VIEW ARTICLE    DOI: 10.1094/ASBCJ-48-0124

Flavor Stability. B. W. Drost, R. van den Berg, F. J. M. Freijee, E. G. van der Velde, and M. Hollemans, Heineken Technisch Beheer, P.O. Box 510, 2380 BB Zoeterwoude, Netherlands. J. Am. Soc. Brew. Chem. 48:0124, 1990.

The formation of trans-2-nonenal is one of the main causes of beer staling. The main mechanism contributing to the generation of trans-2-nonenal in beer is the enzymatic or nonenzymatic oxidation of lipids and oxidized free fatty acids. This hypothesis has been examined by looking for relations between lipoxygenase activity in malt, nonenal potential in wort, and nonenal values in fermenting wort and beer in relation to the sensory flavor stability of the finished beer. New methods were developed to determine nonenal potential and trans-2-nonenal values. It was concluded that within one experimental series of brews, lipoxygenase activity and nonenal potential were useful to predict susceptibility of beer to staling. Moreover, there was a high degree of correlation between nonenal potential and trans-2-nonenal developed in beer after natural aging. A test in which three oxidation products of linoleic acid, all suspected precursors of trans-2-nonenal in beer, were added to beer, did not give evidence of whether these components were precursors or not. Other aldehydes, besides trans-2-nonenal, were formed that do not appear during natural or forced staling of beer. In fermentation trials with an excess of trans-2-nonenal in wort, rapid reduction of trans-2-nonenal to a nondetectable level was demonstrated. At the same time, 2-nonen-1-ol and 1-nonanol were formed. Different crown corks showed remarkable differences in the diffusion velocity of oxygen through the plastic liner. The choice of a liner with a low diffusion velocity leads to a lower oxygen content and thus better flavor stability of the finished beer during storage. Finally some suggestions are given for the reduction of staling.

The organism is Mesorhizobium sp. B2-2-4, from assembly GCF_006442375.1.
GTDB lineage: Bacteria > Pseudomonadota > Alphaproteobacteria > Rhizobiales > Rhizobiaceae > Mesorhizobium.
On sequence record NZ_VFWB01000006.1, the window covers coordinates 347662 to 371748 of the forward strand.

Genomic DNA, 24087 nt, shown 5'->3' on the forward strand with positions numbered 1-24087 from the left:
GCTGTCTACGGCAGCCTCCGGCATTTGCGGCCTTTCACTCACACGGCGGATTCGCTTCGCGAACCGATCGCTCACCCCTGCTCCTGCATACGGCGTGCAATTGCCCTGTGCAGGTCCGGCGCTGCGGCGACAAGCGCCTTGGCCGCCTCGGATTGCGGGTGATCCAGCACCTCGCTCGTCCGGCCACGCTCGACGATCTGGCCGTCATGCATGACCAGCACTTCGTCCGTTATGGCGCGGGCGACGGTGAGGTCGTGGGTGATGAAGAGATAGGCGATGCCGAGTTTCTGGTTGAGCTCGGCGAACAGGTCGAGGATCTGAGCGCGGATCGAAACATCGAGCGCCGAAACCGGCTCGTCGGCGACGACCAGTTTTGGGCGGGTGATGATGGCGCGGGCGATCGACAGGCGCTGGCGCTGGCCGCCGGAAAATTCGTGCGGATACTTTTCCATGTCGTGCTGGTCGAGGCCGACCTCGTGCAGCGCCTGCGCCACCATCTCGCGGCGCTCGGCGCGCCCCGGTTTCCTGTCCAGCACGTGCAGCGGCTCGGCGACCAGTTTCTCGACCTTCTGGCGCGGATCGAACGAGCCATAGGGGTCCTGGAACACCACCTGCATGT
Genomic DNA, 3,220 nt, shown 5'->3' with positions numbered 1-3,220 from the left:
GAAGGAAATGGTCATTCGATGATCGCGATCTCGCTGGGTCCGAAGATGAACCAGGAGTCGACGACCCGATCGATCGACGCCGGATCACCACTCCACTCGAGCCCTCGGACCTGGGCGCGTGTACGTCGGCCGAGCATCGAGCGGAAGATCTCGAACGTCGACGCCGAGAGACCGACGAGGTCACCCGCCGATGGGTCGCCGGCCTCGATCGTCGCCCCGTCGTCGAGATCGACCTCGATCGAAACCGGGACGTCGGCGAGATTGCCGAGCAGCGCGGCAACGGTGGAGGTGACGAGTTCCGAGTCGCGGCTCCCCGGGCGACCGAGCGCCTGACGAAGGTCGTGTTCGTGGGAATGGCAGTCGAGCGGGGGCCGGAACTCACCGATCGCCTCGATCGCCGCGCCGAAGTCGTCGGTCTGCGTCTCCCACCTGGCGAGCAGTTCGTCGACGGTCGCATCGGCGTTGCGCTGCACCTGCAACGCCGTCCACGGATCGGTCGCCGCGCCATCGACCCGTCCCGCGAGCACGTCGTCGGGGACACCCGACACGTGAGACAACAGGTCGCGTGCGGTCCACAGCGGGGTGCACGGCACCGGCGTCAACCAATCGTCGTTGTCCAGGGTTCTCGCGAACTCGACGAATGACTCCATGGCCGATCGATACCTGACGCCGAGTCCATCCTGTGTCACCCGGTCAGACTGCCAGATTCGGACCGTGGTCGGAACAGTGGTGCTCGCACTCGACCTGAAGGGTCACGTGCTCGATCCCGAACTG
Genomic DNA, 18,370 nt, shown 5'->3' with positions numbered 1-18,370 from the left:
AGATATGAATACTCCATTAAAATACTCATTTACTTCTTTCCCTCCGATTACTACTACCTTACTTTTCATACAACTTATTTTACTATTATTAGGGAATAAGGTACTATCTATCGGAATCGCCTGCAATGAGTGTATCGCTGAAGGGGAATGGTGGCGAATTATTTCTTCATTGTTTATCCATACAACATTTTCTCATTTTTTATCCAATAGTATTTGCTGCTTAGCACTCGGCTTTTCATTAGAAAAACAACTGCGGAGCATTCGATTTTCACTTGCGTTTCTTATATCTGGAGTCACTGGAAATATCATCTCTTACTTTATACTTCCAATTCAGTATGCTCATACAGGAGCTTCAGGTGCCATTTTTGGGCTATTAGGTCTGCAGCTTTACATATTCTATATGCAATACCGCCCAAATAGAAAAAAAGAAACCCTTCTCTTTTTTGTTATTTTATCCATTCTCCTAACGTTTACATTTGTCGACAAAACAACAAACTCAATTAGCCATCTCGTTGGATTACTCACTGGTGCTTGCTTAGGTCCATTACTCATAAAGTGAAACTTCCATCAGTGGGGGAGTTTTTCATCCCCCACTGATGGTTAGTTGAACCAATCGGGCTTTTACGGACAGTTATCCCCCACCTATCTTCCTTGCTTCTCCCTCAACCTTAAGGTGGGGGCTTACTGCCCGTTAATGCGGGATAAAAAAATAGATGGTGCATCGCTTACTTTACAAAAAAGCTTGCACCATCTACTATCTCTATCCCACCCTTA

Keywords: Flavor stability, Lipoxygenase, trans-2-Nonenal, Nonenal potential, Staling